Tag Archives: Academy

What’s the best way to combat the trend toward “village atheism”

A village atheist is an atheist who is very convinced about his atheism but whose reasons for atheism are completely naive and superstitious, and who is completely unaware of the scholarly evidence for theism. Letitia wrote a post recently on her blog in which she expressed her concerns about the idea that the public may be trending towards village atheism, just because atheism is being presented as the most intelligent view in popular culture, and because Christians are not getting their scholarly arguments and evidences heard.


While reflecting on his debate with Sam Harris and the audience questions that came after, Dr. William Lane Craig wrote the following about the makeup of the audience that night:

I wonder is something culturally significant is going on here. Several years ago, I asked the Warden at Tyndale House in Cambridge why it is that British society is so secular when Britain has such a rich legacy of great Christian scholars. He replied, “Oh, Christianity is not underrepresented among the intelligentsia. It’s the working classes which are so secular.” He explained that these folks are never exposed to Christian scholarship because of their lack of education. As a result there is a sort of pervasive, uninformed, village atheism among them. I wonder if something like this could be happening in the States. I was surprised to see the number of blue collar folks from the community buying Harris’ book and thanking him for all he has done. They didn’t seem to have any inkling that his views had just been systematically exposed as logically incoherent. The intelligentsia have almost universally panned Harris’ recent book (read the reviews!). Yet it is lapped up in popular culture. Wouldn’t it be amazing if unbelief became the possession mainly of the uneducated?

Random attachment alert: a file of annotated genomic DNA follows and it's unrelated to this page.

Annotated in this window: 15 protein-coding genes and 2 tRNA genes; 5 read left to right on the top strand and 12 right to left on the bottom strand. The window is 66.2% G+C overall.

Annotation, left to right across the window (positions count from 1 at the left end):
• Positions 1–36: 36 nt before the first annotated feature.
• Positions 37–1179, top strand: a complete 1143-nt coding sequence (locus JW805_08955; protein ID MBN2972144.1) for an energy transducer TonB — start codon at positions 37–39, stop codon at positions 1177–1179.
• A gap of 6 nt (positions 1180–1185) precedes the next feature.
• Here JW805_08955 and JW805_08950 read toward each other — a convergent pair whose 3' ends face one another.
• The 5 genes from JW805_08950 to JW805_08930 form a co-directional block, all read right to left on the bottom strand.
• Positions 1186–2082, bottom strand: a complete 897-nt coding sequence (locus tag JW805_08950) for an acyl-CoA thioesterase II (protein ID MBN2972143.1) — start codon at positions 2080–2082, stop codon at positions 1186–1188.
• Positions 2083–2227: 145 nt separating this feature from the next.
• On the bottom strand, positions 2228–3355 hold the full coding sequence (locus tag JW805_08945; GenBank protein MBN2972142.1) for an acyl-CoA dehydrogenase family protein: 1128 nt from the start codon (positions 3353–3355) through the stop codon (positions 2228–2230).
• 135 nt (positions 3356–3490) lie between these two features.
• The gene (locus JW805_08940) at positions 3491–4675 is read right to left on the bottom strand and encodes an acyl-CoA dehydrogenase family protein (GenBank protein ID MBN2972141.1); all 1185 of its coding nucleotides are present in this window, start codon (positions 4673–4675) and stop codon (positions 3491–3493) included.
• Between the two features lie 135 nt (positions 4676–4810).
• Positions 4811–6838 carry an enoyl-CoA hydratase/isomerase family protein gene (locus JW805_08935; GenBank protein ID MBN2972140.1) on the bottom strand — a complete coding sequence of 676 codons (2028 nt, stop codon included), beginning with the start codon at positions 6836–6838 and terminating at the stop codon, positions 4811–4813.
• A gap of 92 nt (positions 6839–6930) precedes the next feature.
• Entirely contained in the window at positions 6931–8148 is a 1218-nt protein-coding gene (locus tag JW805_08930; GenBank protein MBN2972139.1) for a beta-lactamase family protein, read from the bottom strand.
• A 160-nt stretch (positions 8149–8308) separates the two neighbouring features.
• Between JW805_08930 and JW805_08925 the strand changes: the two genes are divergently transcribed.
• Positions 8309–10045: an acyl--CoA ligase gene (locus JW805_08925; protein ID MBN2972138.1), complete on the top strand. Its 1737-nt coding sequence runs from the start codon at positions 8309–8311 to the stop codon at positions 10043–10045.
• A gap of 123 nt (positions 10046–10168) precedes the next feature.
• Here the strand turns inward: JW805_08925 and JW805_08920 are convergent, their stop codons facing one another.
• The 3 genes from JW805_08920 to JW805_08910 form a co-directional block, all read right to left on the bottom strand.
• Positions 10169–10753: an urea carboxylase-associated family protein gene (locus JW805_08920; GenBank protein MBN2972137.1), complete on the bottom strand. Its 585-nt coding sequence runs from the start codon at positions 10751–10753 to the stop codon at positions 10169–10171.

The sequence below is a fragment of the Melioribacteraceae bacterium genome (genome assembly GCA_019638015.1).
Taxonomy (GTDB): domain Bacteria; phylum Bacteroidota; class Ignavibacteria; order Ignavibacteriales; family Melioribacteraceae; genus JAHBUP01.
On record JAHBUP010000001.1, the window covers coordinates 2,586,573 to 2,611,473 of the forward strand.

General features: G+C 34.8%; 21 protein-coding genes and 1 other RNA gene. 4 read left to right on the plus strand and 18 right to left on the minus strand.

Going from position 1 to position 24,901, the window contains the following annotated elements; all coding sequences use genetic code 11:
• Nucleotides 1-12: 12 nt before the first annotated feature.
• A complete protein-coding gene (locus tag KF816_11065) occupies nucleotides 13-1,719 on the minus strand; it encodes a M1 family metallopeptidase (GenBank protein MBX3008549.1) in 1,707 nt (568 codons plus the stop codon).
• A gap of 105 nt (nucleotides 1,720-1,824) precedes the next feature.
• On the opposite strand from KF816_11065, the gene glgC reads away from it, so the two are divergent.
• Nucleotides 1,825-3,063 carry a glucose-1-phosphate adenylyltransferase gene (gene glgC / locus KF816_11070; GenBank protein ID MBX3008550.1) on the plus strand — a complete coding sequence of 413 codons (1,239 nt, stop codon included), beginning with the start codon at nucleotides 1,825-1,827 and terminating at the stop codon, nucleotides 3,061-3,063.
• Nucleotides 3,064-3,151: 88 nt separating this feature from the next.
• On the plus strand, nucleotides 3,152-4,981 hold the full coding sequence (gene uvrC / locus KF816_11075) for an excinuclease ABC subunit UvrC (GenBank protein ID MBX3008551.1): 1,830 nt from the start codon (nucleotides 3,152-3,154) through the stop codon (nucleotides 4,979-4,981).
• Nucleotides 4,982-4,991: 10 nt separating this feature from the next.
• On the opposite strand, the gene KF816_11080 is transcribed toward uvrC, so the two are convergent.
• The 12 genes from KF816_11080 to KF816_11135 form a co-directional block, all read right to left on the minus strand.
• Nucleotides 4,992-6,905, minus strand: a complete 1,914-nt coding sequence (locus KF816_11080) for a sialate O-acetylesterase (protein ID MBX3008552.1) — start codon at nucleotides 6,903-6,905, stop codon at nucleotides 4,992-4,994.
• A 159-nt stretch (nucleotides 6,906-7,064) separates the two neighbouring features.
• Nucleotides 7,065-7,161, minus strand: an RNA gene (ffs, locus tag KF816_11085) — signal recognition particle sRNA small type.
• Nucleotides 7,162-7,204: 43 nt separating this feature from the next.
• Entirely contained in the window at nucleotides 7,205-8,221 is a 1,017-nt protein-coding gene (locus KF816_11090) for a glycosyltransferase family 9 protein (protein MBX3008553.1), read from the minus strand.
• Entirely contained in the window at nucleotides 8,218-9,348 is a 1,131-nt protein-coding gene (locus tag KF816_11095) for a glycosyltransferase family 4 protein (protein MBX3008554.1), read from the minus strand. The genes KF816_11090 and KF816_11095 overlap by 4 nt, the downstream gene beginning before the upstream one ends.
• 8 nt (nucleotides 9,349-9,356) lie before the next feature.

This comment causes my heart to sink. Personally, I like to think that I am fairly observant of the religious cultural shifts here in the U.S. and their bearing on what Christians should do to respond to them. However, I have to admit that Dr. Craig’s note above catches me a little off guard, even alarming to a degree as I realize what his observation, if truly symptomatic of an eve of a significant change, means for Christian apologists in this day and age. An inculcation of “New Atheism” among the blue collar/working class here would be a dramatic reversal of the religious landscape of America. I cannot help but feel that such a situation might be more “dismaying” than “amazing.”

[…]I have no doubt that the inculcation is taking place. It is being impressed upon the public through books by New Atheists like Sam Harris that are aimed on the popular level, both to adults and youth (e.g. Philip Pullman’s His Dark Materials). In the public classroom, atheism is the default worldview in the disciplines of both the hard and social sciences. Atheism is marketed as the new neutral position in almost all of public literature, television, and many commercial media outlets. Atheists pronounce that atheism is the only viable alternative for fair-minded people once they have shed the evil “superstition” of theism and Christianity that has existed here since the Pilgrims brought their Bibles off the Mayflower. Pair the New Atheists’ media blitz of book tours and public appearances and the fruits of declining Christian influence over American culture, I suppose we should expect an eventual ‘atheism-of-the-masses’ to emerge.

She then finishes the post with three ideas on how to counter this trend: 1) Christian scholars should try to appear on television shows, 2) Christian scholars should try to submit opinion columns to newspapers, and 3) Christians who are prepared to discuss theology and apologetics should participate in public discussions. I’ll just point out that it is excellent for Christian women to be concerned about these things, and to come up with solutions to the problems they raise. We need more women like Letitia to be concerned about these things, and to come up with effective plans to do something about it. (You’ll recall that she has a conference coming up in Arizona where she will be speaking – so she has chips on the table).

She also posted her post on Facebook, and got a few interesting replies. I’ll just paste a few of them in anonymously.

Here’s one from P: